Summer Adventure, Father-in-Laws "free" 30-foot boat. Good Times.

ls1mike

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So, I meant to post this sooner. My father-in-law fell into a free 30-foot 1989 Searay 300.
Nothing good is free.
Getting to the point where we could put it in the water is its own story.

Anyway, sometimes when you are in committed relationship you get volunteered (voluntold?)
you are going to help your father-in-law. My wife and sister-in-law were worried about him. Having gone to sea on Submarines using this exact route I really was too. I was the piloting radar operator for years, so I know the area, currents, tides and all the hazards. He is 70 and his buddy who came to help is 72 is overweight, smokes and walks with a limp. I tried to talk them out of it.

He wants to tow the boat to Whidbey Island from Quilcene 60ish miles by water. (See Map), you can't do it on the trailer this boat is on because it requires a triple axle or something better than what it is sitting on. To tow it on the trailer using either a ferry or driving there would take 3 to 4 hours and I think requires a wide load permit. (Greater than 8 feet 6 inches, not sure many private owners follow that)

This is where I come in. His truck will not move this thing or launch it, plus he would have to drive from Whidbey and then the truck would have to get back.

He leaves Whidbey Island 4 am on Thursday with a 17 foot 1968 Rinell powered by a 70 HP Evinrude. He gets to Quilcene at 8am. I meet him there about that time.

We go get said boat, get it to the launch, 3 miles away down a dead-end road to find out the bellows for the outdrives are cracked. He runs into town to get spray foam...fills up the cavities we let it set up and we are going to go for it.

Quilcene is SMALL maybe 200 people. There is an oyster farm by the dock. Everyone comes out to watch. They make a day of it. People remember the boat talk about the wild parties on it and are generally happy to see it may be used again. Pretty exciting happenings in Quilcene. The oyster farm folks want to hook the backhoe up to front of my truck as to make sure I don't get pulled in by this 10,000lbs 30-foot paper weight if it floods. We hooked up but ended up not needing the backhoe. It was not even an issue for my truck. Rated at 13,700 and hill assist start it will just sit on the launch without my foot even on the brake.

Get 11 foot 6-inch-wide boat down 12 foot 6-inch-wide launch with no issue. Boat floats!! No leaks.

Ask father-in-law if his running lights work and if he has enough food gas and water. The answer is maybe. I am not going to argue. I give him 10 extra gallons of fuel (he won't take more) and he sets off at about 3 to 4 knots. That is a 11am.

6:30 PM I get a phone call, he has run out of gas at the Hood Canal Bridge. I drive from my house with my Brother-in-law, and we kayak 15 more gallons to him. He won't take more. We protest, we lose. We also bring him food, water and a portable 12-volt charger.

He makes it across the Puget Sound Traffic separation scheme at Midnight. (I am 99 percent certain he had no running lights) Runs out of gas again. (See Map) We bought him tow/breakdown insurance before the trip. He anchors out. Sleeps on the 30-footer and waits for gas.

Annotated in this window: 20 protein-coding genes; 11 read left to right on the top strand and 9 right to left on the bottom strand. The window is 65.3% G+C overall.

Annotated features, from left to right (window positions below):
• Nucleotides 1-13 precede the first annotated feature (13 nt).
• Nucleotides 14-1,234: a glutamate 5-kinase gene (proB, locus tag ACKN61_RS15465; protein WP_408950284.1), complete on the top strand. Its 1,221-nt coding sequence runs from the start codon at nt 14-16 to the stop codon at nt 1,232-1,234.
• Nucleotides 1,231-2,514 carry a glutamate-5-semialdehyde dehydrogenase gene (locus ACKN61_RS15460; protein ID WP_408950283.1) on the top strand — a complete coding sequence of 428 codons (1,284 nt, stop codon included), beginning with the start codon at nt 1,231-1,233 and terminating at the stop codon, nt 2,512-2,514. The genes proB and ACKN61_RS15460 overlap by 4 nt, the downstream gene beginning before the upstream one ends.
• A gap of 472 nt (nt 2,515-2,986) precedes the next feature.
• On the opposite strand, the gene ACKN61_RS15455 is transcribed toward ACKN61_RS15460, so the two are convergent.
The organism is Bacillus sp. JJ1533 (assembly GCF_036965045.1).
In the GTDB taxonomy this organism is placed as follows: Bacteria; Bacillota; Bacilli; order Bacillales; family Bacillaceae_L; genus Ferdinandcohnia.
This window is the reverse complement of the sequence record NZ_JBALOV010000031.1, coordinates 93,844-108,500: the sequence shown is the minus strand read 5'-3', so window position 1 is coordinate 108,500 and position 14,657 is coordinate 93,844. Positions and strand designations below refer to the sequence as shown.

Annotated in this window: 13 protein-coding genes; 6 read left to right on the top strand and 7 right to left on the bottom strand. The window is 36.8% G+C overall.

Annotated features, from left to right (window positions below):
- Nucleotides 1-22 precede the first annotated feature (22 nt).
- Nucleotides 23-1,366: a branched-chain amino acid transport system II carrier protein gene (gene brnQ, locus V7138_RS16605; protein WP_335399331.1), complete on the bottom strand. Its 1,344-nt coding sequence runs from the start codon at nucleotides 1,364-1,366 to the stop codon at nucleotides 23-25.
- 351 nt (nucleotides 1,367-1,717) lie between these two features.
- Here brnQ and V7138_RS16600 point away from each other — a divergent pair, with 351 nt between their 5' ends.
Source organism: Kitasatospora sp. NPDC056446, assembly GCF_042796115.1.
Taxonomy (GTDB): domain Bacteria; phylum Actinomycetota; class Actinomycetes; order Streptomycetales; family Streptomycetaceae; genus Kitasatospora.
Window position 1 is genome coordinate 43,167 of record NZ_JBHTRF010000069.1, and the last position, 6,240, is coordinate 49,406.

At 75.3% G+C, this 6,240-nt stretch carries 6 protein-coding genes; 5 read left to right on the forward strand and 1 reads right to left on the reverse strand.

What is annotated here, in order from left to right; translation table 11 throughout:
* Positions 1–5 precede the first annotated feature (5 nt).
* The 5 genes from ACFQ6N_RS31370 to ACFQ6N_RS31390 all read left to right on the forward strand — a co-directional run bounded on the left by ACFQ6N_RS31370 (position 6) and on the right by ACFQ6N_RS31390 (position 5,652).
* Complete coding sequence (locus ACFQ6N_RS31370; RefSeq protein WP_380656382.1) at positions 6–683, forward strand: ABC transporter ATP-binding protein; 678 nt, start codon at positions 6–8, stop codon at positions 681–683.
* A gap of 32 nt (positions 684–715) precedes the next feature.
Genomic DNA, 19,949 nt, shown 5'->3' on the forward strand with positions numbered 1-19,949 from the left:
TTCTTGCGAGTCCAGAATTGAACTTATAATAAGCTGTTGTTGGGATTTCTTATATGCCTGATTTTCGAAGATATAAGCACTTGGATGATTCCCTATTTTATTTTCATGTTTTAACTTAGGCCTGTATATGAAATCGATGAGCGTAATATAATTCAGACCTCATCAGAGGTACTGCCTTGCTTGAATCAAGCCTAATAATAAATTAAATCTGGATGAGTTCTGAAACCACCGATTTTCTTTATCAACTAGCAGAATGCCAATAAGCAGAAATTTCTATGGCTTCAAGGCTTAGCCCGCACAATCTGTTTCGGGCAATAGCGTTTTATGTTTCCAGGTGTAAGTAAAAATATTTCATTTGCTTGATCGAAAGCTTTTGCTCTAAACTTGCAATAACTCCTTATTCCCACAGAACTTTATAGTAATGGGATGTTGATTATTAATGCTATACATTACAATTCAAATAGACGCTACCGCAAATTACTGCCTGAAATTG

Finally makes it to his destination at 7 am Friday Morning. Yes, 27ish hours.

I have two regrets 1. He didn't by a lottery ticket after making it home. 2. I didn't ride along as I had to bring the empty trailer back to my house.

I joked I left the kayaks on so the rear of the truck would float if it sank. Turns out I did end up needing them. :)

The boat? Well, it is up and running and cleaned up well. I suspect it will back on the water this May.

My "adventure" (stupidity?) can be your enjoyment. Here you go.

Hey, I wouldn't believe myself if I didn't have pictures to prove it.

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ls1mike

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Sounds like he was gonna make this happen no matter what. He'll have some good stories to tell his buddy's when they ask how did the trip go when you brought the boat home?. Remember no good story ever started with, " I was sitting on my couch when ".,,,,
No lies. We used to say in the Navy "No good story every started with I was eating a salad..."
 
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He didn't think that pulling another boat which is three times the size of his boat would reduce mpg?
 

JTK

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Very cool!! Was this boat kept out in the elements for most/all of it's 33yrs? Searays tend to have well built hulls and transoms, but I'm surprised both aren't mush on that beast by now.
 

ls1mike

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Very cool!! Was this boat kept out in the elements for most/all of it's 33yrs? Searays tend to have well built hulls and transoms, but I'm surprised both aren't mush on that beast by now.
Solid, all of it. I couldn't believe it. That was the reason he took it. Like I said it was well loved until gas prices caused him to park it. The guy who owned it lived on the property and did a good job of keep the water out. I know my father-in-law has the out drives fixed and it is running. We moved it back in July. He has since sent it out to be detailed. It came out really nice. I suspect first underway will be in May when I can be there with my 21-foot Seaswirl 2100 DC. I imagine he will have 5000 bucks in it. He can do most of the work himself. Fixing old boats is his thing. The big thing now is getting a proper trailer or this one up to par.
 
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